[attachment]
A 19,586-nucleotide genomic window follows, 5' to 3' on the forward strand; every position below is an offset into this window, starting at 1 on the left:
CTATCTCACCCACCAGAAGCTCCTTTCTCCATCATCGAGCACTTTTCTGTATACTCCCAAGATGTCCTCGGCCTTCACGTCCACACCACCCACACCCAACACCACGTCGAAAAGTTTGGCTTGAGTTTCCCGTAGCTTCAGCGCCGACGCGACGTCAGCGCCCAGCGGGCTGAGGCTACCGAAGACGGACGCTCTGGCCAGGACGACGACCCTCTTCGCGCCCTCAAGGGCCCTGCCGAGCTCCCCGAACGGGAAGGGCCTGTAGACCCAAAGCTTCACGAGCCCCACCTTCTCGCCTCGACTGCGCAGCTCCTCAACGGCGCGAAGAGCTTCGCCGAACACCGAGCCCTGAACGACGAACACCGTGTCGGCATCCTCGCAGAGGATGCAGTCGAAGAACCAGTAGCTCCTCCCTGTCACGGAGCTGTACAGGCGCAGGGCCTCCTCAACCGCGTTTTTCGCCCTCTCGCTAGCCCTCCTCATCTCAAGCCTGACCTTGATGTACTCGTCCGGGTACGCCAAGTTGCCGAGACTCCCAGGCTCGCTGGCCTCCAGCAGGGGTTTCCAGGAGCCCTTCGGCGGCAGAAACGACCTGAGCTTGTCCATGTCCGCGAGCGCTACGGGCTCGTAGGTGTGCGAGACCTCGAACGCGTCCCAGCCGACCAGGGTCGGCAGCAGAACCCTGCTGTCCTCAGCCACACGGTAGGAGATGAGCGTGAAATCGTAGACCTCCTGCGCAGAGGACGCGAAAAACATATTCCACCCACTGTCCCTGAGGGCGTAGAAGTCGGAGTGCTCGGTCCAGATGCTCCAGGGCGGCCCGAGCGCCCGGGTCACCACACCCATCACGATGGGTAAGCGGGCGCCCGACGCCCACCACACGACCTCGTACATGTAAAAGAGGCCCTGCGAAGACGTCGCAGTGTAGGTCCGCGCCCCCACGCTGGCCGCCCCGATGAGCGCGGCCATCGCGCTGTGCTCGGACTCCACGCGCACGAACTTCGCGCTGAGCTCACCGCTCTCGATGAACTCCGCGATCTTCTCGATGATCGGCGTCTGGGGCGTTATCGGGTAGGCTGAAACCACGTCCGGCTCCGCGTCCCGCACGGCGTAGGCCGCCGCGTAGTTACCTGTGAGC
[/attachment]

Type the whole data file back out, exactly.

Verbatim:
A 19,586-nucleotide genomic window follows, 5' to 3' on the forward strand; every position below is an offset into this window, starting at 1 on the left:
CTATCTCACCCACCAGAAGCTCCTTTCTCCATCATCGAGCACTTTTCTGTATACTCCCAAGATGTCCTCGGCCTTCACGTCCACACCACCCACACCCAACACCACGTCGAAAAGTTTGGCTTGAGTTTCCCGTAGCTTCAGCGCCGACGCGACGTCAGCGCCCAGCGGGCTGAGGCTACCGAAGACGGACGCTCTGGCCAGGACGACGACCCTCTTCGCGCCCTCAAGGGCCCTGCCGAGCTCCCCGAACGGGAAGGGCCTGTAGACCCAAAGCTTCACGAGCCCCACCTTCTCGCCTCGACTGCGCAGCTCCTCAACGGCGCGAAGAGCTTCGCCGAACACCGAGCCCTGAACGACGAACACCGTGTCGGCATCCTCGCAGAGGATGCAGTCGAAGAACCAGTAGCTCCTCCCTGTCACGGAGCTGTACAGGCGCAGGGCCTCCTCAACCGCGTTTTTCGCCCTCTCGCTAGCCCTCCTCATCTCAAGCCTGACCTTGATGTACTCGTCCGGGTACGCCAAGTTGCCGAGACTCCCAGGCTCGCTGGCCTCCAGCAGGGGTTTCCAGGAGCCCTTCGGCGGCAGAAACGACCTGAGCTTGTCCATGTCCGCGAGCGCTACGGGCTCGTAGGTGTGCGAGACCTCGAACGCGTCCCAGCCGACCAGGGTCGGCAGCAGAACCCTGCTGTCCTCAGCCACACGGTAGGAGATGAGCGTGAAATCGTAGACCTCCTGCGCAGAGGACGCGAAAAACATATTCCACCCACTGTCCCTGAGGGCGTAGAAGTCGGAGTGCTCGGTCCAGATGCTCCAGGGCGGCCCGAGCGCCCGGGTCACCACACCCATCACGATGGGTAAGCGGGCGCCCGACGCCCACCACACGACCTCGTACATGTAAAAGAGGCCCTGCGAAGACGTCGCAGTGTAGGTCCGCGCCCCCACGCTGGCCGCCCCGATGAGCGCGGCCATCGCGCTGTGCTCGGACTCCACGCGCACGAACTTCGCGCTGAGCTCACCGCTCTCGATGAACTCCGCGATCTTCTCGATGATCGGCGTCTGGGGCGTTATCGGGTAGGCTGAAACCACGTCCGGCTCCGCGTCCCGCACGGCGTAGGCCGCCGCGTAGTTACCTGTGAGC